<MyCounter count={3 + 5} />;

// Here, we set the "scores" attribute below to a JavaScript object.
var gameScores = {
  player1: 2,
  player2: 5
<DashboardUnit data-index="2">
  <Scoreboard className="results" scores={gameScores} />

In the code above, we see a dedicated view for GameScores, in fact we see the gameScores object in the same file as the view markup. Replacing the gameScores with a function is the obvious next step.

Compositional Views

We can see that in today's Web technology, very small single concern view parts are being closely coupled with their data. There are still other layers that are used, but they are all function calls. If we study Functional Programming techniques, we see it's all about "Purity" which means there are no side effects. Every function call returns exactly the same thing every time within the context it is called.

Points of Interest

Systems.Windows.Forms applications are still popular because they are just easy to write. Visual Studio still treats WPF and UWP applications as if they were System.Windows.Forms applications (just double click on a button in the designer and you'll have instant event handler). With adoption of this style presented in this article, you now have no reason not to complicate your design. Just make all the event handlers async.

Functional Composition using Extension methods coupled with small view parts designed for the type of data they display is ok. This was proved by the fact that most views are closely coupled anyway. Just reduce their size to small parts of the view and you will now have moved one step closer to View Composition. If you truly need loose coupling of the view, then use CollectionViewSource.Source property and set its autogenerate columns property to true.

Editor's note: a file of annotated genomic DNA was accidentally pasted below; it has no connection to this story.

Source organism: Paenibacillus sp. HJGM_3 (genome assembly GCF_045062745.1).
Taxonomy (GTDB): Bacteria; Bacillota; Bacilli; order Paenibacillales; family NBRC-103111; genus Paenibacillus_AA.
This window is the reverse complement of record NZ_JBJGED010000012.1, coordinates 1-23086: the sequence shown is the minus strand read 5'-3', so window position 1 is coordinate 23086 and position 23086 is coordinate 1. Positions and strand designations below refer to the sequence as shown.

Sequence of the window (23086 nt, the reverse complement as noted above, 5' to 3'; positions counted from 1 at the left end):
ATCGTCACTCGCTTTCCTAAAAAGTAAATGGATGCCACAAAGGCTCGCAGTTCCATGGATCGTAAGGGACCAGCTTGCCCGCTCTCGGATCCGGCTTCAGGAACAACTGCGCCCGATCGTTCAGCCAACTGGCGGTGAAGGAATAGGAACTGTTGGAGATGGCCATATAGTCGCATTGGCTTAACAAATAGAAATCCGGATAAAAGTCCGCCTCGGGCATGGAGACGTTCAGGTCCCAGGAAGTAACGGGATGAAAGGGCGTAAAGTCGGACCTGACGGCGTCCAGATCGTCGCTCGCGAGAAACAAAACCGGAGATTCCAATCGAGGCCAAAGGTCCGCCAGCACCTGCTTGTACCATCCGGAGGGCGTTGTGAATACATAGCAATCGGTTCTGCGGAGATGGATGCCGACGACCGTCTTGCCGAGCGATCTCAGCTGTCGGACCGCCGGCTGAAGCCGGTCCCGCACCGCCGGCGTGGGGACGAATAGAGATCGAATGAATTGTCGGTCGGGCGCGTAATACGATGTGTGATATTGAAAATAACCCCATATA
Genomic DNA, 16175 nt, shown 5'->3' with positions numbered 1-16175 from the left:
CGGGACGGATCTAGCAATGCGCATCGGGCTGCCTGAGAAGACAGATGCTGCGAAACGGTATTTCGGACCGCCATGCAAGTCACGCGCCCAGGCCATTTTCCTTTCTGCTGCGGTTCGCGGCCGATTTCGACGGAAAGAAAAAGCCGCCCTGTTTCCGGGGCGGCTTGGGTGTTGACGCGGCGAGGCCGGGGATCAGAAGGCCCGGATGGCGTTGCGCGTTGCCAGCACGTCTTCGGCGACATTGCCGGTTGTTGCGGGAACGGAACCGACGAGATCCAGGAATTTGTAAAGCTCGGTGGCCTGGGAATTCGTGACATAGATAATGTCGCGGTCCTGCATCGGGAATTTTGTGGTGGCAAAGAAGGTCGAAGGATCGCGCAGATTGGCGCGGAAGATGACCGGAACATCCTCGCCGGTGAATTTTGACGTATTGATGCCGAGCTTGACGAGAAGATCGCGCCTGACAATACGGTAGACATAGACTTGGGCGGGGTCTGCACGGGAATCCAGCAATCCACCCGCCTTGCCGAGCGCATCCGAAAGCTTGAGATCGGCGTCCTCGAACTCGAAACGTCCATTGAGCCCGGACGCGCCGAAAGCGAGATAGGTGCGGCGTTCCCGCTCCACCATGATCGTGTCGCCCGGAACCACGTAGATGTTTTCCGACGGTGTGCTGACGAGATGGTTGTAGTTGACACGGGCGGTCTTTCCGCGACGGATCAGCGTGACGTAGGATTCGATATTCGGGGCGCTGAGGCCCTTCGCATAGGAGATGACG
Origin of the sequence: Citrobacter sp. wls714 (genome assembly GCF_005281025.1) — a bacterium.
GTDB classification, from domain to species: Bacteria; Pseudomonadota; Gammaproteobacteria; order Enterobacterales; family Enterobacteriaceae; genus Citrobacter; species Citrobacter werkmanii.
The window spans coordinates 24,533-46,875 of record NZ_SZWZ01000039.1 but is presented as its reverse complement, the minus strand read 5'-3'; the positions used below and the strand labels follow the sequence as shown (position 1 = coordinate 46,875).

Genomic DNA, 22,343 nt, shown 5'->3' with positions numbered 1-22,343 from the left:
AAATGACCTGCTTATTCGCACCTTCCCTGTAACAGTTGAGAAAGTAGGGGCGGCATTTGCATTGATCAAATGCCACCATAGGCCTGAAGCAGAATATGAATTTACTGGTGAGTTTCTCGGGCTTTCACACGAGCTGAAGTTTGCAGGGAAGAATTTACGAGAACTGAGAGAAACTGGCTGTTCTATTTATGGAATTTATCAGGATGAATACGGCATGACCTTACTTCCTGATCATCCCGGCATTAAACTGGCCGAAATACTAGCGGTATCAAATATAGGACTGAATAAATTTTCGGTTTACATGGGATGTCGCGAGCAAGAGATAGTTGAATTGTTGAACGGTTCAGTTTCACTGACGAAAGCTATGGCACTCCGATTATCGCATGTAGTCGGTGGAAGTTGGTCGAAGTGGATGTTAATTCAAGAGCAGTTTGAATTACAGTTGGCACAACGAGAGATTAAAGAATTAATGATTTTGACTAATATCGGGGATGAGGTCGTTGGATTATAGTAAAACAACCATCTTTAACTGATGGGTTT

• 29th June, 2016: Initial post
  • 27th March, 2020: Updated article for just focusing on the async event handler concept and use of async Extensions methods


This article, along with any associated source code and files, is licensed under The Code Project Open License (CPOL)


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QuestionUpdated Article to only focus on Asynchrounous fist styles within WPF Pin
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GeneralRe: Updated Article to only focus on Asynchrounous fist styles within WPF Pin
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QuestionYou still are missing the big picture... Pin
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AnswerRe: You still are missing the big picture... Pin
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AnswerLook at all the profound hurdles to the .NET ecosystem world Pin
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AnswerRe: You still are missing the big picture... Pin
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GeneralRe: You still are missing the big picture... Pin
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GeneralPureNSanity is a fitting name for your replies Pin
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GeneralRe: You still are missing the big picture... Pin
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GeneralSelf appointed arrogant Mentors Pin
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GeneralRe: You still are missing the big picture... Pin
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GeneralRe: You still are missing the big picture... Pin
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GeneralRe: You still are missing the big picture... Pin
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GeneralWhy NODE is better than .NET Pin
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GeneralRe: You still are missing the big picture... Pin
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GeneralWhy WPF is DEAD (even 10 years ago) Pin
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QuestionStill not convinced... Pin
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AnswerAt first 15 years ago I loved MVVM Pattern, but not today Pin